Can I Work and Still Receive Unemployment? 

If you are working part-time and earn less than your weekly benefit amount, you may be eligible to receive benefits. You must also continue to seek, and be willing to accept permanent, temporary, full-time, and part-time work during each week you continue to claim. You may earn some of your weekly benefit amount (whichever is more) before your benefits are affected. Any earnings above that amount will reduce your benefit payment dollar for dollar.  

You must report all work and gross earnings for the week in which you worked, even if you have not been paid yet. 

Gross earnings are your earnings before taxes, or any other deductions have been taken out. If you do not accurately report any earnings you end up being overpaid and may face penalties or possible fraud charges. If you have any questions about what is considered income, contact your local unemployment office.  

Denial of Benefits 

In some instances, your claim for unemployment benefits may be denied. Here are some common reasons why your claim could be denied:  

  • Quitting a job 
  • Being fired from a job 
  • Unable to work 
  • Being out of the labor market 
  • Attending school 
  • Being self-employed 
  • Being incarcerated 
  • Missing an opportunity to work 
  • Turning down a job 
  • Not seeking work 
  • Receiving retirement pay 
  • Failing to participate in the Reemployment and Eligibility Assessment interview 
  • Turning down a referral to work 
  • Failing to complete enrollment activities through your local WorkSource Oregon center 
  • Being unemployed because of a labor dispute, and 
  • Weeks claimed by school employees during the summer, winter, or spring break periods or between terms 

In many cases you can appeal the decision if you believe that you made a mistake or that you should be eligible to receive benefits. 

For more information, check out the Oregon unemployment denial appeals process

What is the Appealing Process in Oregon? 

If your claim is denied, or your weekly amount is reduced you will be mailed an Administrative Decision within a certain number of business days of it happening.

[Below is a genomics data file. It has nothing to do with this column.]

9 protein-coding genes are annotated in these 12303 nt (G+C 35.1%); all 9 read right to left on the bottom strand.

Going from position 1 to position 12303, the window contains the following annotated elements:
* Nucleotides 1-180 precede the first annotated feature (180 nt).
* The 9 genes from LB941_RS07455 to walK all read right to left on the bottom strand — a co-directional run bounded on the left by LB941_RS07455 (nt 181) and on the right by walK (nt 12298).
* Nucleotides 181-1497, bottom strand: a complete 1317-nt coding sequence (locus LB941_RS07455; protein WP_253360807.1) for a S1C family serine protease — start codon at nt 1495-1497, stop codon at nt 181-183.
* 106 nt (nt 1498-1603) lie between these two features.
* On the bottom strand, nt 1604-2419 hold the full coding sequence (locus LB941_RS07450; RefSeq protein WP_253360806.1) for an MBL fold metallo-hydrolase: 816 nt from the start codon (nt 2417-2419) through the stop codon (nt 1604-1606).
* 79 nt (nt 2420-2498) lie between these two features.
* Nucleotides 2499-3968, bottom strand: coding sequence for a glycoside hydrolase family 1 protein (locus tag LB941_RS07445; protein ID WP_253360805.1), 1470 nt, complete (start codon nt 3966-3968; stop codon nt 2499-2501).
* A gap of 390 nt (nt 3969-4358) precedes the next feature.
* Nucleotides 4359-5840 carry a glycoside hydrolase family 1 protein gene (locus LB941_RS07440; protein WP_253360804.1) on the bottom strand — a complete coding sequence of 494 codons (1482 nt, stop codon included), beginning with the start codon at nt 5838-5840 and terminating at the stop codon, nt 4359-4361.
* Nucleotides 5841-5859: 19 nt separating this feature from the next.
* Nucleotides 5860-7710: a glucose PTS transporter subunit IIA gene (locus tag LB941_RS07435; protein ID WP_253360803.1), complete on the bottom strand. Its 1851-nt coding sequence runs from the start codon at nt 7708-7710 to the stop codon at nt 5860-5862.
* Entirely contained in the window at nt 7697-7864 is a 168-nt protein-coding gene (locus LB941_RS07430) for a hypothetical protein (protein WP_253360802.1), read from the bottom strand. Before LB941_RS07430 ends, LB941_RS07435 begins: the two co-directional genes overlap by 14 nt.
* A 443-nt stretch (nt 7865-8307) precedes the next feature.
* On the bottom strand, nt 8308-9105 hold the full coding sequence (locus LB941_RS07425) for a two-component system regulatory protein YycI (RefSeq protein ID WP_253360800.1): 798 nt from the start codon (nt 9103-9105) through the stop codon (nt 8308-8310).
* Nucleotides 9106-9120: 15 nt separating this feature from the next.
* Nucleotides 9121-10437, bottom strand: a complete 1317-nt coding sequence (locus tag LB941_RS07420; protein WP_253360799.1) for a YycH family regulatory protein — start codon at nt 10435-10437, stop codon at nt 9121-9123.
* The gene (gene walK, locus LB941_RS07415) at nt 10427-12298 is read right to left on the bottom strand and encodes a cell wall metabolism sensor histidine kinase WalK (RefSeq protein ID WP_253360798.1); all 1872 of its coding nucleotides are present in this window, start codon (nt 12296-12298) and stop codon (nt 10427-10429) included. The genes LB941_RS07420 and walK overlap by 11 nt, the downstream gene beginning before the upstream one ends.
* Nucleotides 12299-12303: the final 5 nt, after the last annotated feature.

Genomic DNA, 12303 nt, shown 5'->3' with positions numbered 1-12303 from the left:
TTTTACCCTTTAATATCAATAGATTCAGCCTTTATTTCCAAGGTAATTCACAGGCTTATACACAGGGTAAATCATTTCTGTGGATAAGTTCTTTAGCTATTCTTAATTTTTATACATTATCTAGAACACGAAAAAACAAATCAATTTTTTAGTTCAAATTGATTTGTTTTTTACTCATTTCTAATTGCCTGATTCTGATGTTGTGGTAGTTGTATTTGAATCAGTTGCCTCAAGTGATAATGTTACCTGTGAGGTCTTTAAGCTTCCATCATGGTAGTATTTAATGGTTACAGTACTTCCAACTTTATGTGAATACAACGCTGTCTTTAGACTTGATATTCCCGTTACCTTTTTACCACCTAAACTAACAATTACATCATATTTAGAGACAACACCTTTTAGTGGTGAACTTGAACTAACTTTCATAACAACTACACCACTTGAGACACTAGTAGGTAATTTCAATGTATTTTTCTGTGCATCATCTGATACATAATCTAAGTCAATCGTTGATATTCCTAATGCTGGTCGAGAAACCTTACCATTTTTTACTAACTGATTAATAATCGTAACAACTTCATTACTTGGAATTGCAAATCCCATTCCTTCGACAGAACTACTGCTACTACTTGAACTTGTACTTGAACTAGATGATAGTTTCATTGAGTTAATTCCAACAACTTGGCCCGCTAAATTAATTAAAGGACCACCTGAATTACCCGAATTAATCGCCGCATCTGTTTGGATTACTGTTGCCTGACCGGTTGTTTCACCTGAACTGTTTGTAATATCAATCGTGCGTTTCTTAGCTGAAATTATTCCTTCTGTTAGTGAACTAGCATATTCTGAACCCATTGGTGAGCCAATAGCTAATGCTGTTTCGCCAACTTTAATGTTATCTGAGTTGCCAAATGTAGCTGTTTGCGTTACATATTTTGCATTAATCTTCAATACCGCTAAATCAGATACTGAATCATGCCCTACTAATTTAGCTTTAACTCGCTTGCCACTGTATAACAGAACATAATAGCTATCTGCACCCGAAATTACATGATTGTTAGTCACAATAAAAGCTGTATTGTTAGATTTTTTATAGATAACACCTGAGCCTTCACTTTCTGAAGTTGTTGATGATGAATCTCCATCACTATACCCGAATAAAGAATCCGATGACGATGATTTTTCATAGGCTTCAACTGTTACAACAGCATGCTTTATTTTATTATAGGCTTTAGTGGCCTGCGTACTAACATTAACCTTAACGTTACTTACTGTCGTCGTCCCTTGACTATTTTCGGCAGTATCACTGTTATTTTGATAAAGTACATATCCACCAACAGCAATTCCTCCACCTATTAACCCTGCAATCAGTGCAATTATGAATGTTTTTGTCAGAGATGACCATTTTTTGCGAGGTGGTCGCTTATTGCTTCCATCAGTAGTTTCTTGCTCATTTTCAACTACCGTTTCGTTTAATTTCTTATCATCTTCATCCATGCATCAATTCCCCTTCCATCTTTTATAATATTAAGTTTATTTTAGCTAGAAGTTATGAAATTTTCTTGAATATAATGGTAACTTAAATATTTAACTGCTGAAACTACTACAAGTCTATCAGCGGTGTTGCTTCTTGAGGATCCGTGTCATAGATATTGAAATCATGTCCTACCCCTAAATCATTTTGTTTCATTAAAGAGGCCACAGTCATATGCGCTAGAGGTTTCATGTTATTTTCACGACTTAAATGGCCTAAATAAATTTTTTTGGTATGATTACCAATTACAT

You may receive a form along with the decision which you should fill out and return if you choose to appeal the decision. It is important to note, that if you choose to appeal the decision you should continue to file your weekly claims for benefits. 

That way, if the appeal is reached in your favor, you can be paid out for all the weeks you were eligible for. Administrative decisions become final within 20 days (about 3 weeks) from the date they were mailed. It is pertinent that you respond quickly to ensure your greatest chance of success. 

You can learn more about the Oregon appeals process here.

Stopping/Restarting A Claim 

When you return to full-time work or earn more than or equal to your weekly benefit amount, you can just stop claiming Oregon weekly benefits. If you began work in the last week you are claiming, be sure to report your gross earnings, even if you have not been paid yet. 

The Employment Department may automatically stop your claim if you:

  • Earn more than or equal to your weekly benefit amount; 
  • Work full-time or stop claiming for one week or more; or 
  • Report no earnings after a week that you reported some earnings. 

If your claim was stopped, you must restart your claim in order to receive benefits. Remember your claim is good for 52 weeks. Stopping your claim during that 52 week period will not cancel your claim.